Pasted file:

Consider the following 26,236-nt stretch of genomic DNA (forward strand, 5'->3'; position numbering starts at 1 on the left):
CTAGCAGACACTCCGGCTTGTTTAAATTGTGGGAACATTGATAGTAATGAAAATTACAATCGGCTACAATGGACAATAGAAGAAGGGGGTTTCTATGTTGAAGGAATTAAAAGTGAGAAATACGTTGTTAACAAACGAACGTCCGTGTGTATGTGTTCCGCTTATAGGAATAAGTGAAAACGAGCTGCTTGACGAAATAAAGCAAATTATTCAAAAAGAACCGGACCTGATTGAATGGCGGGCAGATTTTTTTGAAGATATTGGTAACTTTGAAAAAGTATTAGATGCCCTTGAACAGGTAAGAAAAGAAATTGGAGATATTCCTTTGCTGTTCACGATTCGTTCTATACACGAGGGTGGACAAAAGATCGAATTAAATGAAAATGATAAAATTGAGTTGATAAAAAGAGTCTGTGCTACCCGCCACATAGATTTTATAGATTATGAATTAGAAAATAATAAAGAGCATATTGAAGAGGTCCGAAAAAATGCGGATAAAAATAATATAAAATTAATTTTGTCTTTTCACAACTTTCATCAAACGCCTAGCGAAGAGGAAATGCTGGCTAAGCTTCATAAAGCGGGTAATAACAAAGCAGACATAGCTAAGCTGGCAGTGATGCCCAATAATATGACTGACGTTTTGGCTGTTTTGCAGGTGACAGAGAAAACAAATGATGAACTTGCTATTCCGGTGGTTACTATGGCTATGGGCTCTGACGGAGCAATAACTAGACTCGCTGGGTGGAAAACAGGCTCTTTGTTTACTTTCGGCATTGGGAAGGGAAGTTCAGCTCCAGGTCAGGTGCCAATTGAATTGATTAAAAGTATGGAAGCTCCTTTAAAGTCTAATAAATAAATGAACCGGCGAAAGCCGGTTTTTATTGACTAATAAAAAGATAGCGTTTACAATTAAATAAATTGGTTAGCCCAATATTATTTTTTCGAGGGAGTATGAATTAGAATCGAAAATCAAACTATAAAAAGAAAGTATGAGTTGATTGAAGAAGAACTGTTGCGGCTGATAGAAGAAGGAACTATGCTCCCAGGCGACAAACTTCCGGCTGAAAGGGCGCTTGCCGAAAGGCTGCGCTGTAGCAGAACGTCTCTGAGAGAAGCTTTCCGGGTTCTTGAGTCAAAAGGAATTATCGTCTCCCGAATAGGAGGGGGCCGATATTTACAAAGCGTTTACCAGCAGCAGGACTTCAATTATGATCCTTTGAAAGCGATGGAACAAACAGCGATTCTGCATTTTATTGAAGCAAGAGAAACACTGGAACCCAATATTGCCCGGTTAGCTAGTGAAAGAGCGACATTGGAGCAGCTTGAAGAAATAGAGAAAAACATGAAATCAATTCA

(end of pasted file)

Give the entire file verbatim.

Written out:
Consider the following 26,236-nt stretch of genomic DNA (forward strand, 5'->3'; position numbering starts at 1 on the left):
CTAGCAGACACTCCGGCTTGTTTAAATTGTGGGAACATTGATAGTAATGAAAATTACAATCGGCTACAATGGACAATAGAAGAAGGGGGTTTCTATGTTGAAGGAATTAAAAGTGAGAAATACGTTGTTAACAAACGAACGTCCGTGTGTATGTGTTCCGCTTATAGGAATAAGTGAAAACGAGCTGCTTGACGAAATAAAGCAAATTATTCAAAAAGAACCGGACCTGATTGAATGGCGGGCAGATTTTTTTGAAGATATTGGTAACTTTGAAAAAGTATTAGATGCCCTTGAACAGGTAAGAAAAGAAATTGGAGATATTCCTTTGCTGTTCACGATTCGTTCTATACACGAGGGTGGACAAAAGATCGAATTAAATGAAAATGATAAAATTGAGTTGATAAAAAGAGTCTGTGCTACCCGCCACATAGATTTTATAGATTATGAATTAGAAAATAATAAAGAGCATATTGAAGAGGTCCGAAAAAATGCGGATAAAAATAATATAAAATTAATTTTGTCTTTTCACAACTTTCATCAAACGCCTAGCGAAGAGGAAATGCTGGCTAAGCTTCATAAAGCGGGTAATAACAAAGCAGACATAGCTAAGCTGGCAGTGATGCCCAATAATATGACTGACGTTTTGGCTGTTTTGCAGGTGACAGAGAAAACAAATGATGAACTTGCTATTCCGGTGGTTACTATGGCTATGGGCTCTGACGGAGCAATAACTAGACTCGCTGGGTGGAAAACAGGCTCTTTGTTTACTTTCGGCATTGGGAAGGGAAGTTCAGCTCCAGGTCAGGTGCCAATTGAATTGATTAAAAGTATGGAAGCTCCTTTAAAGTCTAATAAATAAATGAACCGGCGAAAGCCGGTTTTTATTGACTAATAAAAAGATAGCGTTTACAATTAAATAAATTGGTTAGCCCAATATTATTTTTTCGAGGGAGTATGAATTAGAATCGAAAATCAAACTATAAAAAGAAAGTATGAGTTGATTGAAGAAGAACTGTTGCGGCTGATAGAAGAAGGAACTATGCTCCCAGGCGACAAACTTCCGGCTGAAAGGGCGCTTGCCGAAAGGCTGCGCTGTAGCAGAACGTCTCTGAGAGAAGCTTTCCGGGTTCTTGAGTCAAAAGGAATTATCGTCTCCCGAATAGGAGGGGGCCGATATTTACAAAGCGTTTACCAGCAGCAGGACTTCAATTATGATCCTTTGAAAGCGATGGAACAAACAGCGATTCTGCATTTTATTGAAGCAAGAGAAACACTGGAACCCAATATTGCCCGGTTAGCTAGTGAAAGAGCGACATTGGAGCAGCTTGAAGAAATAGAGAAAAACATGAAATCAATTCA